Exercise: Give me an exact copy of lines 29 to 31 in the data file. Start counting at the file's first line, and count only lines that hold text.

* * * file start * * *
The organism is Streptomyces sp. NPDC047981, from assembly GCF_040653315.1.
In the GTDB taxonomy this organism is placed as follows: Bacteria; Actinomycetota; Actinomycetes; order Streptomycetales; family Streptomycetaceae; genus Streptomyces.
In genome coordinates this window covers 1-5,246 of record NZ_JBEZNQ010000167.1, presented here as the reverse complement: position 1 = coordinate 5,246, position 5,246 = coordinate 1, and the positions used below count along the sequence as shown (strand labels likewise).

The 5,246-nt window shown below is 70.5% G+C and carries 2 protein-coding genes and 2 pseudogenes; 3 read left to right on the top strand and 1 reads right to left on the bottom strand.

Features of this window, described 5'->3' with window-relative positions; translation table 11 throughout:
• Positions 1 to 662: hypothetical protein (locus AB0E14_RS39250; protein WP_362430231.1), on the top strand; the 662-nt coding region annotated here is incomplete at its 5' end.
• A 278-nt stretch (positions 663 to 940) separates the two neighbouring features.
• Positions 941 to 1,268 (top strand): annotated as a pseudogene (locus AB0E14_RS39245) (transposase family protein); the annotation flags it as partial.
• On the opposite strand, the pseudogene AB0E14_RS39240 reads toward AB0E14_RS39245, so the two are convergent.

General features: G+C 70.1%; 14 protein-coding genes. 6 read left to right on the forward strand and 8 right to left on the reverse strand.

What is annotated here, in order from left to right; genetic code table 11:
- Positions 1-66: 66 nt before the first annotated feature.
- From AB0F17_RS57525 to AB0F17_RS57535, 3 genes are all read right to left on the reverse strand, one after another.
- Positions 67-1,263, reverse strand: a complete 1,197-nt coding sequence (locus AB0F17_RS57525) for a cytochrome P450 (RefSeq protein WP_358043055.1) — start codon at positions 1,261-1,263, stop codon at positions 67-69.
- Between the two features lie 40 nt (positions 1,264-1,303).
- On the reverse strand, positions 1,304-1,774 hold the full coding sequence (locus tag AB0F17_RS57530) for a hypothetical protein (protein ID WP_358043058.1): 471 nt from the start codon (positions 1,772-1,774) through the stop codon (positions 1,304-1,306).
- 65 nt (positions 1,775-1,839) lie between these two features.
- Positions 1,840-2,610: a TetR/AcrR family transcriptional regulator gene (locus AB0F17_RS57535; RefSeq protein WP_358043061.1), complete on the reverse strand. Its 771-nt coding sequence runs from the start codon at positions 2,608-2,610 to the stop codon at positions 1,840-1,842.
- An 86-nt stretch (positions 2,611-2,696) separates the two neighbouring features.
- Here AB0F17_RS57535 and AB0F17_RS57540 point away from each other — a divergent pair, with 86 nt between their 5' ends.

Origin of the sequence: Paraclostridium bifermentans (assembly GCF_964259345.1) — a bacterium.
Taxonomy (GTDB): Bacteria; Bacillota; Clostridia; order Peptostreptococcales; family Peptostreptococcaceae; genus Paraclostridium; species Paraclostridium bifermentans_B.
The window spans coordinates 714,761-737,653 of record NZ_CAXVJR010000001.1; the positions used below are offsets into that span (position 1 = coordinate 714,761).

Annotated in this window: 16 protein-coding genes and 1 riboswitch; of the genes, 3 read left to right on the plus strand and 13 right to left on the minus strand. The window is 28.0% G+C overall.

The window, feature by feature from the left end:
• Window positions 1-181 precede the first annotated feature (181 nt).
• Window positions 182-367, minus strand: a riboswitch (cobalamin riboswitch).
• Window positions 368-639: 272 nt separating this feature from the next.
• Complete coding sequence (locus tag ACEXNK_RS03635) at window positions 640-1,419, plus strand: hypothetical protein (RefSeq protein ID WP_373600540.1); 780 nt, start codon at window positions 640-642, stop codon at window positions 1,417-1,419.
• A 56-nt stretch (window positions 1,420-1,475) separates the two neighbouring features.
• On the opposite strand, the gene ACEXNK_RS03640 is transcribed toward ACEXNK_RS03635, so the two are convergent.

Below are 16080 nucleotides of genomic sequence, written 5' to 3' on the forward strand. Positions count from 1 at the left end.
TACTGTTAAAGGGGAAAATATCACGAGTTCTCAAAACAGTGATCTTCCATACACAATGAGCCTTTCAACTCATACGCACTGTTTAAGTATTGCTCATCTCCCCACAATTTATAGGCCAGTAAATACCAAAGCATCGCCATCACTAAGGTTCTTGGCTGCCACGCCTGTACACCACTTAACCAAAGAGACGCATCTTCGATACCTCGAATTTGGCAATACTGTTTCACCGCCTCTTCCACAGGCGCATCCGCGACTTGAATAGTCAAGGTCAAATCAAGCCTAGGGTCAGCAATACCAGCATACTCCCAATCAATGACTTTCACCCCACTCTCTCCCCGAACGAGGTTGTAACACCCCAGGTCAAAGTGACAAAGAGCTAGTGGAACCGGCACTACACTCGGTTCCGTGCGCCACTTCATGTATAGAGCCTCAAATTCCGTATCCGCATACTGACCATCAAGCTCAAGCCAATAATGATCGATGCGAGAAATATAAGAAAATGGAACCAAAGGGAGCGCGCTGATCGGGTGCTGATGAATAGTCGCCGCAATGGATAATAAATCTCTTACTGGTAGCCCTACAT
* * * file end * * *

• Complete coding sequence (locus tag ACEXNK_RS03635) at window positions 640-1,419, plus strand: hypothetical protein (RefSeq protein ID WP_373600540.1); 780 nt, start codon at window positions 640-642, stop codon at window positions 1,417-1,419.
• A 56-nt stretch (window positions 1,420-1,475) separates the two neighbouring features.
• On the opposite strand, the gene ACEXNK_RS03640 is transcribed toward ACEXNK_RS03635, so the two are convergent.